Group Read Number 3


The Guernsey Literary and Potato Peel Society is a story, told in letter format, which discusses life in Guernsey under the German occupation in World War 2. The reasons for my choosing this book are: partly I felt that such a real subject would be a good contrast to the last group read, and that the style of writing was also a different way to engage the reader.

I love historical fiction as I think that not only are you enjoying a good story, you actually learn a little about the subject matter at the same time. When I first read this book, many years ago, I found it engaging and informative as I had known little about the occupation of the Channel Islands prior to this. I fell in love with the characters and really felt that I knew them; I really value an authors ability to engage me in this way.

The book has received incredibly high praise and good reviews externally which I hope will mean many people will enjoy it.

Dawn (Reader Development Team).

Thank you Dawn for choosing the third group read. If you would like to read along with us you can request a copy from Bury Libraries. Not a customer?  Why not join us today?

We would love as many people to join in and submit comments about your experience reading any of the titles featured in the group reads. You can add your comments here on the blog – in the box at the end of each post – or you can join us on Facebook.

We look forward to hearing from you.

The Reader Development Team.


9 thoughts on “Group Read Number 3

  1. Forgive my simplicity, but this is just a lovely book. It’s told with such warmth and detail that you can’t help but care about the characters. Set just after the Second World War, it’s told in the form of letters between a writer, Juliet, her agent Sidney, and the members of the Guernsey Literary and Potato Peel Society who share their experiences of island life under Nazi occupation. Although the subject is bleak and upsetting in places, the authors have such a light touch that it is completely readable and leaves you with a warm, fuzzy feeling instead of a harrowing book hangover. Definitely recommended. As an aside, we have a small claim to fame in this novel, as Juliet explains that when her flat was flattened by a bomb during the war “Luckily, I was away in Bury when the V-1 hit”.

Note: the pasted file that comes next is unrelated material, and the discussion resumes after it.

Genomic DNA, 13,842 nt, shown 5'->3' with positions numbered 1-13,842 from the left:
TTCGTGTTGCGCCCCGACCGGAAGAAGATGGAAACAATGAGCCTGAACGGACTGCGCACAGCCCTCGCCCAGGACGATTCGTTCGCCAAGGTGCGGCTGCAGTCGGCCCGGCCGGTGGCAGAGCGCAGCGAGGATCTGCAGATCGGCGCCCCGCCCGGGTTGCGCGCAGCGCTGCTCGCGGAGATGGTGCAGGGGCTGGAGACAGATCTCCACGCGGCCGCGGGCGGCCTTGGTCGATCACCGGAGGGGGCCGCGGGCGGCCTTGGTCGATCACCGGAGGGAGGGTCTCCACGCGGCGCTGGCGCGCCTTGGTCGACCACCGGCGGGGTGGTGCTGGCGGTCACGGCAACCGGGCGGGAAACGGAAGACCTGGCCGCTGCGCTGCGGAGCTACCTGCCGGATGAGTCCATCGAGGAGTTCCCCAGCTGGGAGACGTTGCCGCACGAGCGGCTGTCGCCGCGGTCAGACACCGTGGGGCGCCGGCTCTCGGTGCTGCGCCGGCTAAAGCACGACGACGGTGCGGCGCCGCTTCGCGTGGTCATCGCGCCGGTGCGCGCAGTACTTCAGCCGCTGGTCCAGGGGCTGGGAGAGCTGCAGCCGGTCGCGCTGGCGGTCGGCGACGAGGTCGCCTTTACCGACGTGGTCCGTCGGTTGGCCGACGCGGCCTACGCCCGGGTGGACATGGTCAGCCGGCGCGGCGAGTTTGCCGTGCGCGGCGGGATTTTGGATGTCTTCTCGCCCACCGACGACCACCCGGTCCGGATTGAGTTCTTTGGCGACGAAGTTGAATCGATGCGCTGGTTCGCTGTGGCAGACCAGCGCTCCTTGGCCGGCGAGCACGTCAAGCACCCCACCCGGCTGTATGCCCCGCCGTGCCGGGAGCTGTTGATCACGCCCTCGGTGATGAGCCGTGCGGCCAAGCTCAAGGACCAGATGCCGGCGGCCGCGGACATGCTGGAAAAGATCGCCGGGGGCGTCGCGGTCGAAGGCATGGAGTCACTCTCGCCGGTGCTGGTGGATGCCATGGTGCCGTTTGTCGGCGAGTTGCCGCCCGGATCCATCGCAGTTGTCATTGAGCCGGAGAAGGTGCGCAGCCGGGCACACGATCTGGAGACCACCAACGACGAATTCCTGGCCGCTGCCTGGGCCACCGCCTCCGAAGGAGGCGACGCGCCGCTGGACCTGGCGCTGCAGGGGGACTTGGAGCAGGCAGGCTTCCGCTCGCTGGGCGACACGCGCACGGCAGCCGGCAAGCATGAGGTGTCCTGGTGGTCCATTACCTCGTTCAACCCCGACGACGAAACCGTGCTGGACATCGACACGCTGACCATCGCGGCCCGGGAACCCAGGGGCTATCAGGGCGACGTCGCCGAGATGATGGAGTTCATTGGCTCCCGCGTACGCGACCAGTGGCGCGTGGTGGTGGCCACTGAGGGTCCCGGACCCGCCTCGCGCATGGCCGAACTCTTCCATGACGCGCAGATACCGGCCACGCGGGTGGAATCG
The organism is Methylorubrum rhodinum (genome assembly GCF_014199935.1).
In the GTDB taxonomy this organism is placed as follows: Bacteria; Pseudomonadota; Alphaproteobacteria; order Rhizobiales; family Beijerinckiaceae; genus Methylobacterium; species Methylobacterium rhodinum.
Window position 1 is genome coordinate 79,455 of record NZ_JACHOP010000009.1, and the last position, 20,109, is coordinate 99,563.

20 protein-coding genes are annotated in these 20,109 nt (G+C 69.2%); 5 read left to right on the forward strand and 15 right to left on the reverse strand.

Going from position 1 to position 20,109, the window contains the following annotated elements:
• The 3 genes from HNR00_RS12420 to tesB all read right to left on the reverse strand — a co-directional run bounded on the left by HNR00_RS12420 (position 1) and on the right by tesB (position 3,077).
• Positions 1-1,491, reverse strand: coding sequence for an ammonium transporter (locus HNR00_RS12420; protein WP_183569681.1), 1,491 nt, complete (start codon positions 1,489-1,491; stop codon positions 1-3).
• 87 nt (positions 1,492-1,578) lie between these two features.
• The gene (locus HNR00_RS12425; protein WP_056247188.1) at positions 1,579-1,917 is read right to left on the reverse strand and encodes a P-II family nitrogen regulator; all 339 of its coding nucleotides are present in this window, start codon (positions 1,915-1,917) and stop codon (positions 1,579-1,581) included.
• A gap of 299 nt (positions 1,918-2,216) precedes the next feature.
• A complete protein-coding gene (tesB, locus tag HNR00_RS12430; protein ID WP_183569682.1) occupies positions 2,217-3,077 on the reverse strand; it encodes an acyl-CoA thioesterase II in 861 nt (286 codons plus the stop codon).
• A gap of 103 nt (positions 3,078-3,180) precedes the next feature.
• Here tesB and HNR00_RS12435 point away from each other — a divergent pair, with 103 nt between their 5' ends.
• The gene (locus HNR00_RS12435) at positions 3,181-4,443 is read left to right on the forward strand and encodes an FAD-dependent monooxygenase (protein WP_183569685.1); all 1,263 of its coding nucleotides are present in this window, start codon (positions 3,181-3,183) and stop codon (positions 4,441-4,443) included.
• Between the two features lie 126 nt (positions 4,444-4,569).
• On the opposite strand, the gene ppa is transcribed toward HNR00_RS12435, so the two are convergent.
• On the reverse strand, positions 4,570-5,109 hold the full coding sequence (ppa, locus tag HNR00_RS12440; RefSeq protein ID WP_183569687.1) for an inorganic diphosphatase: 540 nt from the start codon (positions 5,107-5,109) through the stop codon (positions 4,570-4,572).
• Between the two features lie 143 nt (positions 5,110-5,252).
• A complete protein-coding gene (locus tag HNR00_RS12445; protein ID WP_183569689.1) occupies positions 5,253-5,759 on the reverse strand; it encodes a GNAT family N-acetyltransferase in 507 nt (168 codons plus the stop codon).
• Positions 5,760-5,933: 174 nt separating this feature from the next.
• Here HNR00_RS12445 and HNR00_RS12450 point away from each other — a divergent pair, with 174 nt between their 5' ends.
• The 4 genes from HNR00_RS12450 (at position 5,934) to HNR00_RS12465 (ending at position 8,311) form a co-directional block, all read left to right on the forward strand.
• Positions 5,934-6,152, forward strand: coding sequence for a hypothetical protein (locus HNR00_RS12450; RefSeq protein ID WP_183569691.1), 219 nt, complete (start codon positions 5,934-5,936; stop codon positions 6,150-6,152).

There’s also a lovely quote in the book which I’d like to share with all of the bookworms out there;

    “That’s what I love about reading: one tiny thing will interest you in a book, and that tiny thing will lead you onto another book, and another bit there will lead you on to a third book. It’s geometrically progressive – all with no end in sight, and for no other reason than sheer enjoyment”


  2. An unusual book with an unusual title. If I was to describe it in one word I would say charming. It is funny, quirky and warm hearted, and although the subject matter is bleak, as bibiofi says, it leaves you with a warm fuzzy feeling. I cannot rate this book highly enough.


  3. I remember reading the start of this book a few years ago as part of a reading group; I must say, I couldn’t engage with it at all and decided not to finish it. I’m not usually keen on novels written in the form of letters. However, after reading the above comments I may return to it in the future for the warm fuzzy feeling! Great blog by the way and thanks for all the recommendations.


    1. Hi Wendy,
      We know what you mean about the letter writing style of the book; if you check Nics comments below she found this hard too. It is good to know that other comments made by the group may encourage you to revisit it, or perhaps better still the next group read will be right up your street! Thank you so much for your comments.
      Best wishes from The Reader Development Team.


  4. I really enjoyed reading this book although it did take me a bit of time to settle into the flow of the letter writing. However, once I had adjusted to the style of the book I was totally absorbed and transported. The letters make the experiences that are described intensely personal and moving. As usual, whenever I read about people living in times of major conflict, I am humbled by how brave, creative and stoic humans can be. As a parent I find it heartbreaking to think that I would ever be in the situation described; where I am waving my children off as they undertake a perilous sea crossing without me, believing that this is the safest and best option for them! I totally recommend this book, be prepared to laugh and cry!


  5. Having surprised myself and read a book again I have to say I enjoyed it. The insight into how the people of Guernsey a small island coped with trials of the occupation amazes me. How would we cope nowadays? Would we be as stoic as these people were. Reading the book people are caring,helpful and ingenious. They can also be vindictive and rather nasty as well. I recommend reading this book. Don’t let the format put you off.


    1. Thank you Margaret for you comments. We agree, this is one of those books that highlights the complexities of humans and the behaviours exhibited in the face of extraordinary conditions. Thank you for reading along with us.


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